The trick is to play each and every song in your collection in iTunes (with a bad album art) for a few seconds. Yes, it may turn out to be a time-consuming and lengthy process, but the only way to fix the issue. If you have a super-huge collection of songs, then God save you. 😉

Posted from Apple Computers Ipod Touch

BSNL EVDO in Linux – The Easy Way

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BSNL EVDO
BSNL EVDO

So you just bought yourself a swanky new BSNL EV-DO broadband Internet device. It works happily on your Windows, fine, as they provide a Windows-friendly CD along with the device that installs the required software and drivers easily. But what about if you want to use your EV-DO in Linux, if you have it? Due to lack of official Linux support, setting up EV-DO in Linux can be quite tricky, but here is how to do it easily, without much fuss.

Linux comes in many flavors (from different vendors), like Ubuntu, openSuSE, Mandriva, Fedora, Mint. If you have one of these, or any modern Linux distro, proceed as follows.

In Linux, plug in the USB modem device. Now check if device nodes for it are created in your /dev folder. Usually, they are like /dev/ttyUSB0, /dev/ttyUSB1, /dev/usb/ttyUSB0, and so on. In most cases, this step should automatically happen. If it doesn’t, then you’ll have to manually create the device nodes for your USB modem by inserting its module in the kernel. To do it:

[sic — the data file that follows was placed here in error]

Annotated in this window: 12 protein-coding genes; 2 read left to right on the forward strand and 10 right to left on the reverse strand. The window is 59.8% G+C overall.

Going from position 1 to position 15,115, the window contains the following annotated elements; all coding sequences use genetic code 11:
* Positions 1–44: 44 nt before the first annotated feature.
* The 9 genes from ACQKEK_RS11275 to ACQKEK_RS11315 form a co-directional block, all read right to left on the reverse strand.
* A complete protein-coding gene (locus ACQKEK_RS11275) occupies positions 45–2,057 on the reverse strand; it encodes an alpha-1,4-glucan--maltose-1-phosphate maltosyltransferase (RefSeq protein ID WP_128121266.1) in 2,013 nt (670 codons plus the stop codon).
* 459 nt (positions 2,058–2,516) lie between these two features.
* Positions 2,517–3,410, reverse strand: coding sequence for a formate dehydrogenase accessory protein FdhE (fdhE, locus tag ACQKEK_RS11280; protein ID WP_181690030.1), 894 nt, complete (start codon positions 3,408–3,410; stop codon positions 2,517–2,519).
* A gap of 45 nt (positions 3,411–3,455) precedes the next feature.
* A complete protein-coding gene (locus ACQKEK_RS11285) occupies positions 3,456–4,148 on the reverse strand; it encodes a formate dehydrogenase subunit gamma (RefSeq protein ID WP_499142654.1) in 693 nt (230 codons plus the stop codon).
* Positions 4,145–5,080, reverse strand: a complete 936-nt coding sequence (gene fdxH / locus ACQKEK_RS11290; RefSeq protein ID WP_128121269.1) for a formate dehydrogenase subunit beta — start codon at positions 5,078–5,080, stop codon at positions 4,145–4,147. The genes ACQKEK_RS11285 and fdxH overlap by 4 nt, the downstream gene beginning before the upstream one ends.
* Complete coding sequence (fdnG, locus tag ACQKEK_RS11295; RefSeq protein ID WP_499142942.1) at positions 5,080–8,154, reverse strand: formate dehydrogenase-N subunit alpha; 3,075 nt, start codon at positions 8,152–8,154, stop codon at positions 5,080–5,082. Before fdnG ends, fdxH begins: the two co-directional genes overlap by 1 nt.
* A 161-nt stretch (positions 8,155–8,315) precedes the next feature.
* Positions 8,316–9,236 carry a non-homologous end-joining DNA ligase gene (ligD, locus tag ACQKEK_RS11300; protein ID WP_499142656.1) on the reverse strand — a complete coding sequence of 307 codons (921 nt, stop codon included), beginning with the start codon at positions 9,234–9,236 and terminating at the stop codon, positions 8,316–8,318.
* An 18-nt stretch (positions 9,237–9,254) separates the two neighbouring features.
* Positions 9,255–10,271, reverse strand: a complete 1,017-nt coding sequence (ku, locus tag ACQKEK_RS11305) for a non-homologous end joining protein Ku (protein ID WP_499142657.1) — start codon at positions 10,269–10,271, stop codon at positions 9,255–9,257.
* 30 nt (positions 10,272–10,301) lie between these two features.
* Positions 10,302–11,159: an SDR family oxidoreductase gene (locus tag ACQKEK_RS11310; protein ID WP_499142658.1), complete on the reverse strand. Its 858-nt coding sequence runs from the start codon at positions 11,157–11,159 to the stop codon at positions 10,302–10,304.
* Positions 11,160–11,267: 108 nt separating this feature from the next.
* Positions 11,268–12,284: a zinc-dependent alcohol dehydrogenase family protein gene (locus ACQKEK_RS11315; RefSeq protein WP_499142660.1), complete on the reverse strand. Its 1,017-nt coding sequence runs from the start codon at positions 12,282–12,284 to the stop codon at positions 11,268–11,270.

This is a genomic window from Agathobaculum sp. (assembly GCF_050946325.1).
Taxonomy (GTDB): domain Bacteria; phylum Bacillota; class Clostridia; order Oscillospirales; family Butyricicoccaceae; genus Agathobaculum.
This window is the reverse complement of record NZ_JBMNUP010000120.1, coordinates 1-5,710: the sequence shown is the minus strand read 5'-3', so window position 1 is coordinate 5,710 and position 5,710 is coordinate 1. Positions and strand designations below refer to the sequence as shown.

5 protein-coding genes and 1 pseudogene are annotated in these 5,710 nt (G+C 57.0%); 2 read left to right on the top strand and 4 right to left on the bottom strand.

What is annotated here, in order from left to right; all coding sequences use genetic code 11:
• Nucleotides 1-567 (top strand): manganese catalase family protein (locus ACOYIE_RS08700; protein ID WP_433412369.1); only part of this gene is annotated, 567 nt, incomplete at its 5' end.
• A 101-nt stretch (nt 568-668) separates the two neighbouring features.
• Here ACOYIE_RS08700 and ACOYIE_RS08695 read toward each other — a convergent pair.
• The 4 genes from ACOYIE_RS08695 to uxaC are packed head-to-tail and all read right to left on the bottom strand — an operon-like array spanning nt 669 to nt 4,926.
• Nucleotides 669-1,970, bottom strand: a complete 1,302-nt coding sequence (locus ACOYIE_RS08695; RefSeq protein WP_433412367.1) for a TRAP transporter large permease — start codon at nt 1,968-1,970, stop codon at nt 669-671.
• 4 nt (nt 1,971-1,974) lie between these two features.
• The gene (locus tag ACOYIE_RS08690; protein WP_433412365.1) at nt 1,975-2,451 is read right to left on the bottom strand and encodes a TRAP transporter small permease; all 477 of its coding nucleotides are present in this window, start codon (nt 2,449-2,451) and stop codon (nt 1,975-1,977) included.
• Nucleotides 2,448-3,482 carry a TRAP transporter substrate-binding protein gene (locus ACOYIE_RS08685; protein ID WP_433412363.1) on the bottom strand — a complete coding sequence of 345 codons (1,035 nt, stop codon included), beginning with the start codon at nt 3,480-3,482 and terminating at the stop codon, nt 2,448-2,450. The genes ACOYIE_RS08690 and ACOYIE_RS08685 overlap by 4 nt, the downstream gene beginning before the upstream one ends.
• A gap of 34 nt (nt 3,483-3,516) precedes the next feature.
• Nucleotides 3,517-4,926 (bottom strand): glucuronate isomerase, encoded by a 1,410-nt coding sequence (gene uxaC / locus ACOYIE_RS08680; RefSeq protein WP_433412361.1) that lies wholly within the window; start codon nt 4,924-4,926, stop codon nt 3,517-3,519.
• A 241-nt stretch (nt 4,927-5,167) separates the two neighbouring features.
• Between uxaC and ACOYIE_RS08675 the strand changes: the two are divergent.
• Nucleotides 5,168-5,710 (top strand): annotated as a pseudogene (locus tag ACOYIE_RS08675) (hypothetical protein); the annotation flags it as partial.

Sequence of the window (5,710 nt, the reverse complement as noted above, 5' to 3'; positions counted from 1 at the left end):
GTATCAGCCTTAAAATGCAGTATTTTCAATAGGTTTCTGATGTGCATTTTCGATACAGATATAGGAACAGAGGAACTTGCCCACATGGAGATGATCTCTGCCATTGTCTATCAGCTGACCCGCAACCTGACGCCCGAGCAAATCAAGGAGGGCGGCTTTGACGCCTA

Check for the device ID of the USB modem. You do this using the following command. Run the command first with the modem unplugged, and then with modem plugged in. Compare the output in both the cases; whichever new entry appears in the list is of your modem.

lsusb

Within the output that you get, your modem (in most cases a ZTE device), will be listed something like:

Bus 002 Device 004: ID 19d2:fffe ZTE Corporation
or
Bus 002 Device 004: ID 19d2:fffe

Now using this device ID, you’ll create its device nodes by using this command:

depmod
modprobe usbserial vendor=0x19d2 product=0xfffe

This should create the relevant device nodes for the modem in /dev folder. If not, try unplugging and then plugging in the modem. Now your work is half done.

Next, you’ll need these packages installed to configure the modem:

wvdial
pppd
kppp or kinternet (for KDE users)
gnome-ppp (for GNOME users)

After making sure wvdial is installed, edit the file /etc/wvdial.conf to make it look similar to (note – you can use the command wvdialconf to setup the file automatically):

[Dialer Defaults]
Modem = /dev/ttyUSB0
Baud = 115200
Init1 = ATZ
Init2 = ATQ0 V1 E1 S0=0 &C1 &D2 +FCLASS=0
Init3 =
Area Code =
Phone = #777
Username = xxxxxxxxxx
Password = xxxxxxxxxx
Ask Password = 0
Dial Command = ATDT
Stupid Mode = 1
Compuserve = 0
Force Address =
Idle Seconds = 0
DialMessage1 =
DialMessage2 =
ISDN = 0
Auto DNS = 1